This is the frank conversation between a man and a woman newly met in grief; the testament to their efforts to articulate the strange, unboundaried world of death.
The format of the book honors their separate voices, mining the difference that gender and type of loss might offer. It is also an investigation of desperate madness--a hard look at the bewilderingly unstable geography of grief. At the conclusion of the book the authors own up more fully to their shared world as professional musicians. They look closely at how music both creates and shapes us, circumscribing our lives as the unnoticed medicine of body, mind and heart.
We all die. People and creatures we love dearly, die. We are breathed in and out of life in a predictable rhythm--and yet knowing that doesn't seem to mitigate the pain of loss. Our response to one another in the moments when time collapses, when reliability has suddenly and utterly vanished, makes us who we are as a community. We need to be able to talk about death, to talk about the nature of grieving and to abide with those among us who are lost in roaring uncertainty--we need to hold the filaments of dailyness about them until the ground reemerges under their feet again. And we need to talk about how to do that well--because if we have loved, it's a descent we all face.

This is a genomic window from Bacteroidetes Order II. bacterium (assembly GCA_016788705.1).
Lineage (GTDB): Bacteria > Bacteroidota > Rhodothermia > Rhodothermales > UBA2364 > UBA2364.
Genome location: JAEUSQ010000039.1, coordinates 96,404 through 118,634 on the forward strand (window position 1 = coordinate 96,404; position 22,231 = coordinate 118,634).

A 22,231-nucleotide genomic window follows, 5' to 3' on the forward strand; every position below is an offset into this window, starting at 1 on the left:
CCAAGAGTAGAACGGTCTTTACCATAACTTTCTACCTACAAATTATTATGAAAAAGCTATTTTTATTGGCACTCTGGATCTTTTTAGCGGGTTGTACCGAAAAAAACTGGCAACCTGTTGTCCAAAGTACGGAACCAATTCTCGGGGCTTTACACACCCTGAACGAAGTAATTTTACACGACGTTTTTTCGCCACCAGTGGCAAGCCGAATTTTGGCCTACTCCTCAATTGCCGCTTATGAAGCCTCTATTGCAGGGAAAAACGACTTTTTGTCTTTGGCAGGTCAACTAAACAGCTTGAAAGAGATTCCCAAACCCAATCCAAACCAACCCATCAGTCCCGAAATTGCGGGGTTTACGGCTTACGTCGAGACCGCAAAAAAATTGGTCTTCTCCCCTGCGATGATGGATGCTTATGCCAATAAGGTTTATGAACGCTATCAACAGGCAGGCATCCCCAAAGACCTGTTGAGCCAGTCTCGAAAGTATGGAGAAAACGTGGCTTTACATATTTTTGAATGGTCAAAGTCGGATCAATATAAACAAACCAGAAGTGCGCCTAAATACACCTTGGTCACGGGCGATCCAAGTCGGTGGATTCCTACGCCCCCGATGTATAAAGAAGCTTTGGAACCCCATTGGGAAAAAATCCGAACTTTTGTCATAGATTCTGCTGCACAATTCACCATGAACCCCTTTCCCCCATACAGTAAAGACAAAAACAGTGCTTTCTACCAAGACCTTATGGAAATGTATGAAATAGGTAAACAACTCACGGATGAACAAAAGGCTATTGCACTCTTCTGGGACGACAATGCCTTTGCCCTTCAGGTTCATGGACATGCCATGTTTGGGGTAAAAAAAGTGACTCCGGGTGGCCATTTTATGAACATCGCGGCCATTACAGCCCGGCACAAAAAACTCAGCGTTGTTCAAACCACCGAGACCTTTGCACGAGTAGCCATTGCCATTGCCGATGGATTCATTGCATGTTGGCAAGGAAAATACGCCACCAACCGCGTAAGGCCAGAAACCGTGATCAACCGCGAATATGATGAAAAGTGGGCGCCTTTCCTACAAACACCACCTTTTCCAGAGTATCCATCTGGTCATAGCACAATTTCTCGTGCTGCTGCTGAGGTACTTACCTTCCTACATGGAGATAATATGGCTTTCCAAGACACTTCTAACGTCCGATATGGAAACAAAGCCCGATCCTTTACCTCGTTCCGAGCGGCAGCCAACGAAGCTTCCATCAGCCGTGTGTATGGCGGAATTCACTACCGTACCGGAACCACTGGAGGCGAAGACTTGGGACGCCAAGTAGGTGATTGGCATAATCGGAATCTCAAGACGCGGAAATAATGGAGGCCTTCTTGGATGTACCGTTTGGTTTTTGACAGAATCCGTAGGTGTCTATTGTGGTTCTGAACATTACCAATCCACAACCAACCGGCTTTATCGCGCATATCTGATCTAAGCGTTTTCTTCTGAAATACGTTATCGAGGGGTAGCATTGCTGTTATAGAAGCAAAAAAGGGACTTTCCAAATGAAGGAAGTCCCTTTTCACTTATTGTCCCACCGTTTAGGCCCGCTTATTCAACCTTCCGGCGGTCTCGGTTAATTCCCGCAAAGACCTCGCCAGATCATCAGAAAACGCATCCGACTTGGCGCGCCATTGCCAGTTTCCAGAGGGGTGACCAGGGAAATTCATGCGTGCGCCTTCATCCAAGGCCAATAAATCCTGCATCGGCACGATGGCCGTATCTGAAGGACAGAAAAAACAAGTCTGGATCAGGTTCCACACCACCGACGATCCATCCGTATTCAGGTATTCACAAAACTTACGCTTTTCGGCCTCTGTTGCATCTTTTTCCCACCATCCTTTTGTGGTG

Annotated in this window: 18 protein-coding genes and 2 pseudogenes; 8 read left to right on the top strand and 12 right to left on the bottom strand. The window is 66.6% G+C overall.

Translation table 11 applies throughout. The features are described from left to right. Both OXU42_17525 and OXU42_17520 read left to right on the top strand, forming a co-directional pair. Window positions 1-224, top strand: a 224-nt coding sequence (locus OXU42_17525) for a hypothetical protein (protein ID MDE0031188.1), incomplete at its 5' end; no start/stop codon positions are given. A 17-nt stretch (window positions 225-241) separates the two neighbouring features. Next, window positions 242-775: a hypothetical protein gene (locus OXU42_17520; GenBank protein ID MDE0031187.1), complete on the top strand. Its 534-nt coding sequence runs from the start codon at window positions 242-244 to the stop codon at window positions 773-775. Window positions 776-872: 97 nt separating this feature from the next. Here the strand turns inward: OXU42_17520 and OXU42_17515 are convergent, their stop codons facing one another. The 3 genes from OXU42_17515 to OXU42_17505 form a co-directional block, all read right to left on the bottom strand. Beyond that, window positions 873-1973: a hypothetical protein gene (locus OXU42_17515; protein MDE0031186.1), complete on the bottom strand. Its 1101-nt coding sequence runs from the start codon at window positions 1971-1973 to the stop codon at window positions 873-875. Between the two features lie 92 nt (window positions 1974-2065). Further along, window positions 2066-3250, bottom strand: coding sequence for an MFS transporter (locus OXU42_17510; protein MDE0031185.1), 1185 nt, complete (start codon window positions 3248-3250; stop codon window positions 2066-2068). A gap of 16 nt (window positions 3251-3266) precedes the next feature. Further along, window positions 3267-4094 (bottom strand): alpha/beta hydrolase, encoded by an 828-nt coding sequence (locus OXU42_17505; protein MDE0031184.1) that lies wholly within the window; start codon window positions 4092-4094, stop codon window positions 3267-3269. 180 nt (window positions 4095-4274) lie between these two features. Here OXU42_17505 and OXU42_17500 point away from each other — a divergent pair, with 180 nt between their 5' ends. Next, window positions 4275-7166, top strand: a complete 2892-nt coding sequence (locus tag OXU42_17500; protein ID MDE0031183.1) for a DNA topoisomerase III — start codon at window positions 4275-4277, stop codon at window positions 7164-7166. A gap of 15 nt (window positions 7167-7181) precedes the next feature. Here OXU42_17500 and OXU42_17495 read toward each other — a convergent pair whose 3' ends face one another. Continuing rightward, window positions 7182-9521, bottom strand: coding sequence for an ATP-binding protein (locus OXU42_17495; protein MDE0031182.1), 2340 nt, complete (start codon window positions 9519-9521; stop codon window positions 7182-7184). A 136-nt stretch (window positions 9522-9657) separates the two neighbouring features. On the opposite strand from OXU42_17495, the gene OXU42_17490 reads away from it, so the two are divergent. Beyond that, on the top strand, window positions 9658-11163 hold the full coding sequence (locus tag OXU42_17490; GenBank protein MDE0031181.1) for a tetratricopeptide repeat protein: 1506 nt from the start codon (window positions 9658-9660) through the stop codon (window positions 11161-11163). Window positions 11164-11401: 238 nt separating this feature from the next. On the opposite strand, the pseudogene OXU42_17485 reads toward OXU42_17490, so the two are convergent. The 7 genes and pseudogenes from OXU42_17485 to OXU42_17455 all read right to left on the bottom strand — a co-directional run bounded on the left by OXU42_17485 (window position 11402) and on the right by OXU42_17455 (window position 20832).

Maya and the Gordian Knot slips us inside grief's skin in hopes that we may become better friends to one another when we face the worst.
Jennifer Schloming lives in Southern Oregon, with her partner Jim Marin and a 17 year old Maine Coon cat. Over the years, the family homestead has been faithfully guarded by 3 trusty yellow labradors, the last of whom just went into the ground. She makes her living as a conductor, teacher, music director, pianist and vocal coach. Her current book-in-progress is BeseechingWisdom:Justifying60. HersonGalen,amusical theater graduate of Northwestern University, is currently in L.A., preparing to launch the next round of national auditions.
Michael Mish has been a children’s recording artist and musical playwright since 1988. Host of his regional emmy award winning A Kid’s EyeView of the Environment and a keynote speaker in the UN’s general assembly, he has variously made his living as a singer, lecturer, voice-actor, videographer and scuba instructor. He is a lover of travel and foreign language and is currently living in Western Australia where he is working on his next book about a child’s “innocence”.